Skip Navigation
Skip to contents

JEEHP : Journal of Educational Evaluation for Health Professions


Author index

Page Path
HOME > Browse articles > Author index
Sean P. Riley 2 Articles
Mentorship and self-efficacy are associated with lower burnout in physical therapists in the United States: a cross-sectional survey study  
Matthew S. Pugliese, Jean-Michel Brismée, Brad Allen, Sean P. Riley, Justin Tammany, Paul Mintken
J Educ Eval Health Prof. 2023;20:27.   Published online September 27, 2023
  • 781 View
  • 159 Download
AbstractAbstract PDFSupplementary Material
This study investigated the prevalence of burnout in physical therapists in the United States and the relationships between burnout and education, mentorship, and self-efficacy.
This was a cross-sectional survey study. An electronic survey was distributed to practicing physical therapists across the United States over a 6-week period from December 2020 to January 2021. The survey was completed by 2,813 physical therapists from all states. The majority were female (68.72%), White or Caucasian (80.13%), and employed full-time (77.14%). Respondents completed questions on demographics, education, mentorship, self-efficacy, and burnout. The Burnout Clinical Subtypes Questionnaire 12 (BCSQ-12) and self-reports were used to quantify burnout, and the General Self-Efficacy Scale (GSES) was used to measure self-efficacy. Descriptive and inferential analyses were performed.
Respondents from home health (median BCSQ-12=42.00) and skilled nursing facility settings (median BCSQ-12=42.00) displayed the highest burnout scores. Burnout was significantly lower among those who provided formal mentorship (median BCSQ-12=39.00, P=0.0001) compared to no mentorship (median BCSQ-12=41.00). Respondents who received formal mentorship (median BCSQ-12=38.00, P=0.0028) displayed significantly lower burnout than those who received no mentorship (median BCSQ-12=41.00). A moderate negative correlation (rho=-0.49) was observed between the GSES and burnout scores. A strong positive correlation was found between self-reported burnout status and burnout scores (rrb=0.61).
Burnout is prevalent in the physical therapy profession, as almost half of respondents (49.34%) reported burnout. Providing or receiving mentorship and higher self-efficacy were associated with lower burnout. Organizations should consider measuring burnout levels, investing in mentorship programs, and implementing strategies to improve self-efficacy.
Selectivity of physiotherapist programs in the United States does not differ by institutional funding source or research activity level  
Sean P. Riley, Kyle Covington, Michel D. Landry, Christine McCallum, Chalee Engelhard, Chad E. Cook
J Educ Eval Health Prof. 2016;13:17.   Published online April 15, 2016
  • 26,183 View
  • 150 Download
  • 4 Citations
AbstractAbstract PDF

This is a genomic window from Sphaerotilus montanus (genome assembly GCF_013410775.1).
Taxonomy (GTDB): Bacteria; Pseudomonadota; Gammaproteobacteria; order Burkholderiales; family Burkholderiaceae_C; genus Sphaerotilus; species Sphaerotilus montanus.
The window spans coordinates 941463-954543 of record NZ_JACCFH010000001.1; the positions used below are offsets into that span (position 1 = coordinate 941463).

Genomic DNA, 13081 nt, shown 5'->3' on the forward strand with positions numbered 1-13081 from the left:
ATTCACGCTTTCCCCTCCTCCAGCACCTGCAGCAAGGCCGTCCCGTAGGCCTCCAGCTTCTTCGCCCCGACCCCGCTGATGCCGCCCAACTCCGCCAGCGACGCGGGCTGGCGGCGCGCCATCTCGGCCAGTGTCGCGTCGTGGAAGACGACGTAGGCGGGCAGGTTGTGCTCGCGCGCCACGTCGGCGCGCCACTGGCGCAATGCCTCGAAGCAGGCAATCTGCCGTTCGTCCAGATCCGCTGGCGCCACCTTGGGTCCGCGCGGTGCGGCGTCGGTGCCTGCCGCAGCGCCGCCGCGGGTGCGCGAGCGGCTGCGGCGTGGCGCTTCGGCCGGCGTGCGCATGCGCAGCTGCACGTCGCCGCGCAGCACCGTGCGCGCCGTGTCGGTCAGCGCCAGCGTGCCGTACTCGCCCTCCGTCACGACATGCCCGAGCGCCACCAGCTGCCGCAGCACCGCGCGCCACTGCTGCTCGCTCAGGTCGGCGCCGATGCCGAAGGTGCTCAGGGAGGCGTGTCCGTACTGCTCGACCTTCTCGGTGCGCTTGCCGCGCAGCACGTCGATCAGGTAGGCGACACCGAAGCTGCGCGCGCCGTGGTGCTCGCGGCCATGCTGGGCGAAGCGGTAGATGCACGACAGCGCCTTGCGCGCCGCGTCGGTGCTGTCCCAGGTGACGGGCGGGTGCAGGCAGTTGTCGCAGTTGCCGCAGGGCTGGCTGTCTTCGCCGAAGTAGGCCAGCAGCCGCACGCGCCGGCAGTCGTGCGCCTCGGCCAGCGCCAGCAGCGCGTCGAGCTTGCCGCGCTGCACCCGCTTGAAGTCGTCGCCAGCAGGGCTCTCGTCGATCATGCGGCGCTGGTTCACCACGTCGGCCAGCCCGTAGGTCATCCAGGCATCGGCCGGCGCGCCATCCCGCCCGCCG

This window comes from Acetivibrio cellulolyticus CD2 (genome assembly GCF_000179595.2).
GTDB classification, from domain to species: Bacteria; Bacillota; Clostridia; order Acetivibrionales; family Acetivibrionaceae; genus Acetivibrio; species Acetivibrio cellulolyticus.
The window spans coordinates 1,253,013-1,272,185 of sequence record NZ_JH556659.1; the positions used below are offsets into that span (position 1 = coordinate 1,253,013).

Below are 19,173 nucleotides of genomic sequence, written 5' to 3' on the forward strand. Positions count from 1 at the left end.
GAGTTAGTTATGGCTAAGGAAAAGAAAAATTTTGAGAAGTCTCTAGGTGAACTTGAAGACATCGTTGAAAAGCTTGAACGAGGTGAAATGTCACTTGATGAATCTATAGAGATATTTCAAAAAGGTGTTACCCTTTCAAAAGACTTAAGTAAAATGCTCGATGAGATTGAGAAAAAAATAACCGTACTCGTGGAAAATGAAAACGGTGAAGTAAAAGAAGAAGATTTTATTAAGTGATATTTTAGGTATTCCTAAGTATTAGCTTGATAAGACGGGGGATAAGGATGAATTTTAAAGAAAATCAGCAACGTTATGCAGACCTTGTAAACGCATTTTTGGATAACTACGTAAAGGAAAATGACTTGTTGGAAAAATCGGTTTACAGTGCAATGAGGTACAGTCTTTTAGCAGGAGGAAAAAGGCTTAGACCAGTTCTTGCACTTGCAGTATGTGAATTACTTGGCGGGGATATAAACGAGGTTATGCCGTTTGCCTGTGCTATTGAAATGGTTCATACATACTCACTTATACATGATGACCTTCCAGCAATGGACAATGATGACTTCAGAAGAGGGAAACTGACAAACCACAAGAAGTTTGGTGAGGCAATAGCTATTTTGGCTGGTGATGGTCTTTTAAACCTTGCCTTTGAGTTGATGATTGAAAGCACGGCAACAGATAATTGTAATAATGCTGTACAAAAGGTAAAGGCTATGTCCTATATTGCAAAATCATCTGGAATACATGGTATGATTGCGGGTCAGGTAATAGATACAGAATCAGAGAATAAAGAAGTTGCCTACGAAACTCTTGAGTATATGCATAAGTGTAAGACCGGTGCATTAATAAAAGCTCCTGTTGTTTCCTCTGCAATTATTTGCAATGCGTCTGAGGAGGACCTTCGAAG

This study aimed to compare selectivity characteristics among institution characteristics to determine differences by institutional funding source (public vs. private) or research activity level (research vs. non-research). Methods: This study included information provided by the Commission on Accreditation in Physical Therapy Education (CAPTE) and the Federation of State Boards of Physical Therapy. Data were extracted from all students who graduated in 2011 from accredited physical therapy programs in the United States. The public and private designations of the institutions were extracted directly from the classifications from the ‘CAPTE annual accreditation report,’ and high and low research activity was determined based on Carnegie classifications. The institutions were classified into four groups: public/research intensive, public/non-research intensive, private/research intensive, and private/non-research intensive. Descriptive and comparison analyses with post hoc testing were performed to determine whether there were statistically significant differences among the four groups. Results: Although there were statistically significant baseline grade point average differences among the four categorized groups, there were no significant differences in licensure pass rates or for any of the selectivity variables of interest. Conclusion: Selectivity characteristics did not differ by institutional funding source (public vs. private) or research activity level (research vs. non-research). This suggests that the concerns about reduced selectivity among physiotherapy programs, specifically the types that are experiencing the largest proliferation, appear less warranted.


Citations to this article as recorded by  
  • Predictors of research productivity among physical therapy programs in the United States: an observational study
    David M. Rowland, Amanda A. Murphy, Hannah R. Manik, Chris Y. Lane, Deborah L. Givens, Chad E. Cook, Alessandra Narciso Garcia
    BMC Medical Education.2020;[Epub]     CrossRef
  • Impact of funding allocation on physical therapist research productivity and DPT student graduates: an analysis using panel data
    Tara Dickson, P. Daniel Chen, Barrett Taylor
    Advances in Health Sciences Education.2019; 24(2): 269.     CrossRef
  • Predicting performance in health professions education programs from admissions information – Comparisons of other health professions with pharmacy
    Richard E. Wilcox, Kenneth A. Lawson
    Currents in Pharmacy Teaching and Learning.2018; 10(4): 529.     CrossRef
  • 20th Pauline Cerasoli Lecture: The Sunk Cost Fallacy
    Chad Cook
    Journal of Physical Therapy Education.2017; 31(3): 10.     CrossRef

JEEHP : Journal of Educational Evaluation for Health Professions